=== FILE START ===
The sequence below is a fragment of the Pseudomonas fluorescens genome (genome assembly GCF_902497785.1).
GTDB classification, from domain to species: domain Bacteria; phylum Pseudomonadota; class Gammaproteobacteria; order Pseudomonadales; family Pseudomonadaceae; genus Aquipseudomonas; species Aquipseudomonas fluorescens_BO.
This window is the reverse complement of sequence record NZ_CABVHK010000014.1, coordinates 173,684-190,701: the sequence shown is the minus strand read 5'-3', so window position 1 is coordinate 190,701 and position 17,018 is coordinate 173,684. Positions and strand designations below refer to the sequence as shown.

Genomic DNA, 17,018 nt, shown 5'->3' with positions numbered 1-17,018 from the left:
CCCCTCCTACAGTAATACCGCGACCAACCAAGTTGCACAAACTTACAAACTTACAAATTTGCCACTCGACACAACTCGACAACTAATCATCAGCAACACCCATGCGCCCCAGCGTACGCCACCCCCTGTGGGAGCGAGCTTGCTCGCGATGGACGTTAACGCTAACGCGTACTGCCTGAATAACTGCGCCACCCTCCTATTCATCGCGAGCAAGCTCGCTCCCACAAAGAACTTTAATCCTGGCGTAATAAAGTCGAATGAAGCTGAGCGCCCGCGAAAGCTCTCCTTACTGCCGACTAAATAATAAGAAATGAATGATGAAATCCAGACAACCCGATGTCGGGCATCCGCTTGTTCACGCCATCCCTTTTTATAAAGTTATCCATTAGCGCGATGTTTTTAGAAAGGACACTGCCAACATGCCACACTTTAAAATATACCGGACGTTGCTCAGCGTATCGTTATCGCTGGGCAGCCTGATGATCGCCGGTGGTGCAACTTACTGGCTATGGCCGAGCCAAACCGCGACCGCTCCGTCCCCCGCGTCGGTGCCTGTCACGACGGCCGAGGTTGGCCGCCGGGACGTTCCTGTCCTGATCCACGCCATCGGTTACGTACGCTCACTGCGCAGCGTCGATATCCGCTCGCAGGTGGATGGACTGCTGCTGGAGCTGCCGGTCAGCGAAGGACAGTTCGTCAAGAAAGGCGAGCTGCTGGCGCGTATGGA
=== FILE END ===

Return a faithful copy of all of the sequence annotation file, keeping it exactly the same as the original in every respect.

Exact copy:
The sequence below is a fragment of the Pseudomonas fluorescens genome (genome assembly GCF_902497785.1).
GTDB classification, from domain to species: domain Bacteria; phylum Pseudomonadota; class Gammaproteobacteria; order Pseudomonadales; family Pseudomonadaceae; genus Aquipseudomonas; species Aquipseudomonas fluorescens_BO.
This window is the reverse complement of sequence record NZ_CABVHK010000014.1, coordinates 173,684-190,701: the sequence shown is the minus strand read 5'-3', so window position 1 is coordinate 190,701 and position 17,018 is coordinate 173,684. Positions and strand designations below refer to the sequence as shown.

Genomic DNA, 17,018 nt, shown 5'->3' with positions numbered 1-17,018 from the left:
CCCCTCCTACAGTAATACCGCGACCAACCAAGTTGCACAAACTTACAAACTTACAAATTTGCCACTCGACACAACTCGACAACTAATCATCAGCAACACCCATGCGCCCCAGCGTACGCCACCCCCTGTGGGAGCGAGCTTGCTCGCGATGGACGTTAACGCTAACGCGTACTGCCTGAATAACTGCGCCACCCTCCTATTCATCGCGAGCAAGCTCGCTCCCACAAAGAACTTTAATCCTGGCGTAATAAAGTCGAATGAAGCTGAGCGCCCGCGAAAGCTCTCCTTACTGCCGACTAAATAATAAGAAATGAATGATGAAATCCAGACAACCCGATGTCGGGCATCCGCTTGTTCACGCCATCCCTTTTTATAAAGTTATCCATTAGCGCGATGTTTTTAGAAAGGACACTGCCAACATGCCACACTTTAAAATATACCGGACGTTGCTCAGCGTATCGTTATCGCTGGGCAGCCTGATGATCGCCGGTGGTGCAACTTACTGGCTATGGCCGAGCCAAACCGCGACCGCTCCGTCCCCCGCGTCGGTGCCTGTCACGACGGCCGAGGTTGGCCGCCGGGACGTTCCTGTCCTGATCCACGCCATCGGTTACGTACGCTCACTGCGCAGCGTCGATATCCGCTCGCAGGTGGATGGACTGCTGCTGGAGCTGCCGGTCAGCGAAGGACAGTTCGTCAAGAAAGGCGAGCTGCTGGCGCGTATGGA